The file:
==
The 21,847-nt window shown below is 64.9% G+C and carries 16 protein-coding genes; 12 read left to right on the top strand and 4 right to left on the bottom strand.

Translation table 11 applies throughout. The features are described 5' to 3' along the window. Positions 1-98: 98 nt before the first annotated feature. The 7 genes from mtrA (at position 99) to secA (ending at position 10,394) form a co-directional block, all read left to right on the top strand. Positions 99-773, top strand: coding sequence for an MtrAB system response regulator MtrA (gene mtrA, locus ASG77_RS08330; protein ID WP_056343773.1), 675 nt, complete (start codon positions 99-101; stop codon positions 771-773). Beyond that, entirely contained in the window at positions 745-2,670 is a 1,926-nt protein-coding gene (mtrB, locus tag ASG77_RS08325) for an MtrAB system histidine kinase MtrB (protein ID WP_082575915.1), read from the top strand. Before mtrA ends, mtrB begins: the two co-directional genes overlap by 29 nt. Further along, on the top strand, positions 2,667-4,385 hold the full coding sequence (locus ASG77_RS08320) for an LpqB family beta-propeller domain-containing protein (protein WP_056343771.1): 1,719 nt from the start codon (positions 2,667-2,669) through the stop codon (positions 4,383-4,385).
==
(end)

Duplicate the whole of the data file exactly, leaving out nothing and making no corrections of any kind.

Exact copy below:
The 21,847-nt window shown below is 64.9% G+C and carries 16 protein-coding genes; 12 read left to right on the top strand and 4 right to left on the bottom strand.

Translation table 11 applies throughout. The features are described 5' to 3' along the window. Positions 1-98: 98 nt before the first annotated feature. The 7 genes from mtrA (at position 99) to secA (ending at position 10,394) form a co-directional block, all read left to right on the top strand. Positions 99-773, top strand: coding sequence for an MtrAB system response regulator MtrA (gene mtrA, locus ASG77_RS08330; protein ID WP_056343773.1), 675 nt, complete (start codon positions 99-101; stop codon positions 771-773). Beyond that, entirely contained in the window at positions 745-2,670 is a 1,926-nt protein-coding gene (mtrB, locus tag ASG77_RS08325) for an MtrAB system histidine kinase MtrB (protein ID WP_082575915.1), read from the top strand. Before mtrA ends, mtrB begins: the two co-directional genes overlap by 29 nt. Further along, on the top strand, positions 2,667-4,385 hold the full coding sequence (locus ASG77_RS08320) for an LpqB family beta-propeller domain-containing protein (protein WP_056343771.1): 1,719 nt from the start codon (positions 2,667-2,669) through the stop codon (positions 4,383-4,385).